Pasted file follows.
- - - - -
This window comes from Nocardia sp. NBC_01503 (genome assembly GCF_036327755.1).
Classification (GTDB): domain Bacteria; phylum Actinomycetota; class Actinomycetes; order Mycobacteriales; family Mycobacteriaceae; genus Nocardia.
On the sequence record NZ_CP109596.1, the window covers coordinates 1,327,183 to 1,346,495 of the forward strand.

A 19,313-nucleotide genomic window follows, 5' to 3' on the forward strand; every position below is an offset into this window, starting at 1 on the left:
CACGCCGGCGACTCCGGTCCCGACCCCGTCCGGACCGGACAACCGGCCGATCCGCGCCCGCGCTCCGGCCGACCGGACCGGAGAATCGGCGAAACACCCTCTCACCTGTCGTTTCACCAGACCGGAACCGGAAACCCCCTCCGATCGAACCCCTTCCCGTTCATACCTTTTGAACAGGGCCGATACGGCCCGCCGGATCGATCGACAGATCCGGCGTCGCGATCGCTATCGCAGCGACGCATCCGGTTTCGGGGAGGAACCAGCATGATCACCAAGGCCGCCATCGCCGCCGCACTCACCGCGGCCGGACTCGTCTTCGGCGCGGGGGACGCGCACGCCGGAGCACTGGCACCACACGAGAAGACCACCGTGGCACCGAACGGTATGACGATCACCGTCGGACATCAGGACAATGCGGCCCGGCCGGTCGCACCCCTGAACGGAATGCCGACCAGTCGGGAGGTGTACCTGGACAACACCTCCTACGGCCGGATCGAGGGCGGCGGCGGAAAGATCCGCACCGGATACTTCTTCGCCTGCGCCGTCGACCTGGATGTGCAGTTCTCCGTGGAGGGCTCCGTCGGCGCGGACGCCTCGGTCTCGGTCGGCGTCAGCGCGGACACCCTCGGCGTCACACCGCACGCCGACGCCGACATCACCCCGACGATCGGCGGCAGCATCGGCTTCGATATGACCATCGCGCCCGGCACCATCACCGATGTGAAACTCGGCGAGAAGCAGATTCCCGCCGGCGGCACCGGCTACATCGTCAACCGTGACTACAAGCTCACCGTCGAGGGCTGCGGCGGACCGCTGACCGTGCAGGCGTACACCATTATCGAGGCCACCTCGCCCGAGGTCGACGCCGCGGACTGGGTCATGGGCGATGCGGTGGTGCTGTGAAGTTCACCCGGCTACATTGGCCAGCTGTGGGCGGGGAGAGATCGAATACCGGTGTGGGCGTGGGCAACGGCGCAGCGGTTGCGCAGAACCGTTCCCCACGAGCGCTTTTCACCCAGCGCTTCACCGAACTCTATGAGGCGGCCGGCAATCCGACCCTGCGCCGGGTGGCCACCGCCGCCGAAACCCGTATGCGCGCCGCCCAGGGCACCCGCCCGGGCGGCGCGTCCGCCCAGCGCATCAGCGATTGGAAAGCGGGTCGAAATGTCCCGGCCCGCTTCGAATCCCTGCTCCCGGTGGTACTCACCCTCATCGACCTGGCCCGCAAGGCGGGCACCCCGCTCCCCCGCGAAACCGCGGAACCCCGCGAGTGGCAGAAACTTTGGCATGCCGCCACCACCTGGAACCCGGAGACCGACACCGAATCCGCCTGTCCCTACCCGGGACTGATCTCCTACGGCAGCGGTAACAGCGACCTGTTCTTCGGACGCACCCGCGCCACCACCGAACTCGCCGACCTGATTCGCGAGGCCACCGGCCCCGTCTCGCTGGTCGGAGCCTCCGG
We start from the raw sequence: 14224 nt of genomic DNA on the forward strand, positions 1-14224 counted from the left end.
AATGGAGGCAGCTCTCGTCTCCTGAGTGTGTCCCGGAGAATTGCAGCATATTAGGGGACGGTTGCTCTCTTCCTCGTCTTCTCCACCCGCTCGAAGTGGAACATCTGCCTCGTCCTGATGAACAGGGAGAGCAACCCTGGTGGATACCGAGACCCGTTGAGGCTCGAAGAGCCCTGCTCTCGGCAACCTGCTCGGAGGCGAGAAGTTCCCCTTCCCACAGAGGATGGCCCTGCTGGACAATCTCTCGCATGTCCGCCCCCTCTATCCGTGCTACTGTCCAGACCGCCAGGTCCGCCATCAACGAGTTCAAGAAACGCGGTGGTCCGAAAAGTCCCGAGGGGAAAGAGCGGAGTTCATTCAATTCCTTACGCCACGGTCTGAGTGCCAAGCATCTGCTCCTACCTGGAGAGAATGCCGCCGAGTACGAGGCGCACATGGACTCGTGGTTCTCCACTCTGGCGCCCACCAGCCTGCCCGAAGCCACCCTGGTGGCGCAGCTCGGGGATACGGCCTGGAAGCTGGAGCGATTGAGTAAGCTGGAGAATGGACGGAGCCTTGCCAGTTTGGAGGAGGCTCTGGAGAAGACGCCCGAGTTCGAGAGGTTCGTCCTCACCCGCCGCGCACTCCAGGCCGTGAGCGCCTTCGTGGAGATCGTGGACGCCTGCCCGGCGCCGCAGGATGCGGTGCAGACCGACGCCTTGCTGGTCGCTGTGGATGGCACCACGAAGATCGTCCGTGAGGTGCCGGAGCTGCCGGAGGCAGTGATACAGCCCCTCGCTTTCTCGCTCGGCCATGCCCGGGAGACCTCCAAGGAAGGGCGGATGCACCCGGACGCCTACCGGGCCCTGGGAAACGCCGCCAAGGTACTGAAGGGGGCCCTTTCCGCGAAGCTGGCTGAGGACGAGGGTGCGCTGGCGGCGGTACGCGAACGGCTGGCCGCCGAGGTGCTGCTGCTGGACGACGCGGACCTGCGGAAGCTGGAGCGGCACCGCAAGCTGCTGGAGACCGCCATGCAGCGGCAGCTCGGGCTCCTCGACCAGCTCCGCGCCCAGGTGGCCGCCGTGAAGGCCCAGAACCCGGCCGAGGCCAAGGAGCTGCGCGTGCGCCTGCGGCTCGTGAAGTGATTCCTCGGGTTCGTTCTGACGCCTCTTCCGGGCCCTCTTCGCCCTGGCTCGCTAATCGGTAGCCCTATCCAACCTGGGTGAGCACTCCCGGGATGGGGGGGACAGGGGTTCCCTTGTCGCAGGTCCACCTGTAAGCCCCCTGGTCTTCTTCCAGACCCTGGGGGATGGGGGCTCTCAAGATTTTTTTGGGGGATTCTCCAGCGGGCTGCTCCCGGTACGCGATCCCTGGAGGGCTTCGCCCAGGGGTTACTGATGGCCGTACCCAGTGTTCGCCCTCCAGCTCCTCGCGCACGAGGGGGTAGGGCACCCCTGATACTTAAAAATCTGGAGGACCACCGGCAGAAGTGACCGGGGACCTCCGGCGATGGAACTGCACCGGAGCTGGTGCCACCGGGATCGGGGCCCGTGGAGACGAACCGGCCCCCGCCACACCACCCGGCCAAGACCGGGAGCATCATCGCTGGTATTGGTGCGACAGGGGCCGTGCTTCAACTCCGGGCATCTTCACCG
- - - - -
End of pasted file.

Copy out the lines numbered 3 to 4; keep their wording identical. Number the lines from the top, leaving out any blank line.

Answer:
On the sequence record NZ_CP109596.1, the window covers coordinates 1,327,183 to 1,346,495 of the forward strand.

A 19,313-nucleotide genomic window follows, 5' to 3' on the forward strand; every position below is an offset into this window, starting at 1 on the left: